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Journals and Conferences
We show that any two outer-triangulations on the same closed surface can be transformed into each other by a sequence of diagonal ips, up to isotopy, if they have a su6ciently large and equal number of vertices. c © 2002 Elsevier Science B.V. All rights reserved.
The problem of computing a representation of the stabbing lines of a set S of segments in the plane was solved by Edelsbrunner et al. We provide efficient algorithms for the following problems: computing the stabbing wedges for S, finding a stabbing wedge for a set of parallel segments with equal length, and computing other stabbers for S such as a… (More)
The dilation-free graph of a planar point set S is a graph that spans S in such a way that the distance between two points in the graph is no longer than their planar distance. Metrically speaking, those graphs are equivalent to complete graphs; however they have far fewer edges when considering the Manhattan distance (we give here an upper bound on the… (More)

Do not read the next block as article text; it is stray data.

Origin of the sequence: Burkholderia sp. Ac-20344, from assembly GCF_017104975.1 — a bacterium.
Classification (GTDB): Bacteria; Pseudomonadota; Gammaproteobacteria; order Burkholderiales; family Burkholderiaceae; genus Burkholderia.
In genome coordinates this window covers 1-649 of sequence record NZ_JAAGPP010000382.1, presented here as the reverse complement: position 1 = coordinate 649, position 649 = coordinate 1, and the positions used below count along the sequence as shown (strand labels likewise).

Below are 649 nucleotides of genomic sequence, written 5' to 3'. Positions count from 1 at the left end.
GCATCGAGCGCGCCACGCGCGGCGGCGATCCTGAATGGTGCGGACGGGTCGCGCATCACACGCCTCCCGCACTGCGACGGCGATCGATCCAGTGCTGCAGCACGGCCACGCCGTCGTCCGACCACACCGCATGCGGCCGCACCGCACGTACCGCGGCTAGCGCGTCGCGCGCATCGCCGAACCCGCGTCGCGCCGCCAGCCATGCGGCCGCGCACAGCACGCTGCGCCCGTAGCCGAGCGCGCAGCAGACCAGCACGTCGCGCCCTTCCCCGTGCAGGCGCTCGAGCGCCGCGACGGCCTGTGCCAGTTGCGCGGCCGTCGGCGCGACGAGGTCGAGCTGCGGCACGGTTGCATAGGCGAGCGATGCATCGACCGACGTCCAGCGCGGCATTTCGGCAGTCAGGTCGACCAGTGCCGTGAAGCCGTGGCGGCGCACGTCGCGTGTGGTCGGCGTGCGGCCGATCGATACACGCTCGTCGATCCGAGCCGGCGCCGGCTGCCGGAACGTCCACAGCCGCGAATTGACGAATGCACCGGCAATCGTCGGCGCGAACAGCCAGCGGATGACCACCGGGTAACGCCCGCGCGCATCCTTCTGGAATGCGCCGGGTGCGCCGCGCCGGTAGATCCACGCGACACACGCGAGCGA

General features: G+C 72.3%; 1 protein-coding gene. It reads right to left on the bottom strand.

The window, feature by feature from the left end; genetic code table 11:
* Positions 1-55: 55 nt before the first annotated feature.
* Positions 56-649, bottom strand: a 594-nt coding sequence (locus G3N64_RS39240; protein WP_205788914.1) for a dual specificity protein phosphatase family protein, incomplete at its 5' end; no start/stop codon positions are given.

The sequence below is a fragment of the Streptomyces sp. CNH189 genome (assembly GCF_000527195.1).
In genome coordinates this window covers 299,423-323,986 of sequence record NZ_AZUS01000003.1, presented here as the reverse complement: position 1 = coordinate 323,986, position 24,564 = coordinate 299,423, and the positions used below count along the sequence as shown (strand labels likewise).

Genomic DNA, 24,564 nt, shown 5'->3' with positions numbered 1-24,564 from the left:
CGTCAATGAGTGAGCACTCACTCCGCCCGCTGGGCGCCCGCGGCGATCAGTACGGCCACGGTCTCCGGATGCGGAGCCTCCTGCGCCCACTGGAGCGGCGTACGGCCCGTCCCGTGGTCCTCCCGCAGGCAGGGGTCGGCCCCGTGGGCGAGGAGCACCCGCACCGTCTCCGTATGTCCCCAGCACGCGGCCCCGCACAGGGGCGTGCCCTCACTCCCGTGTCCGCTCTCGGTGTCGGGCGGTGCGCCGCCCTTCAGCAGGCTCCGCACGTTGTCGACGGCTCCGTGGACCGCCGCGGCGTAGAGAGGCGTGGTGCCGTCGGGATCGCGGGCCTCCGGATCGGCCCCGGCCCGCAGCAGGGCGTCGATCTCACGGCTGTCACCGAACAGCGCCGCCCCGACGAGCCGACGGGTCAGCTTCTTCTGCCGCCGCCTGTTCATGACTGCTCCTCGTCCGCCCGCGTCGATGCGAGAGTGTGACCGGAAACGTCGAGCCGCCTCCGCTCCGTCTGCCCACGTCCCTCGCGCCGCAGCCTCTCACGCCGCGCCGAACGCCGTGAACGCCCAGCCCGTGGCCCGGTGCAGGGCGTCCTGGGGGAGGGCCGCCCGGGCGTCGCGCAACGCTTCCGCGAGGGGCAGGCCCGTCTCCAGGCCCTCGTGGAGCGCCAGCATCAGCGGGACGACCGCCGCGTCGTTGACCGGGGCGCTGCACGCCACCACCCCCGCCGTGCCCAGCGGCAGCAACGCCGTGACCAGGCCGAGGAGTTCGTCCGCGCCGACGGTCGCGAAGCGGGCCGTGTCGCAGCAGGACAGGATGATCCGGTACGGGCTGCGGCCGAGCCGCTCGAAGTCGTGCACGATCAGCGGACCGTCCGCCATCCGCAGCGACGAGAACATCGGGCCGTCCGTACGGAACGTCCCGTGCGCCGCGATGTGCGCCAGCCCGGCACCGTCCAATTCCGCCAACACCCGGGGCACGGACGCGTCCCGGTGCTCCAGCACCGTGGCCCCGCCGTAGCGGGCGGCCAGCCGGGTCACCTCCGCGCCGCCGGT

Motion planning and visibility problems are some of the most important topics studied in Computer Graphics, Computational Geometry and Robotics. There exits several and important results to these problems. We propose a new approach in this paper using a preprocessing in the plane, the polar diagram. The polar diagram can be considered as a plane… (More)
We show that many classical problems of Computational Geometry can be solved in the cylinder, but planar techniques cannot be adapted always successfully and new techniques must be considered.
We consider whether any two triangulations of a polygon or a point set on a nonplanar surface with a given metric can be transformed into each other by a sequence of edge flips. The answer is negative in general with some remarkable exceptions, such as polygons on the cylinder, and on the flat torus, and certain configurations of points on the cylinder.
We consider whether any two triangulations of a polygon on a non-planar surface with a given metric can be transformed into each other by a sequence of edge flips. The answer is negative in general with some remarkable exceptions, such as the cylinder and the flat torus.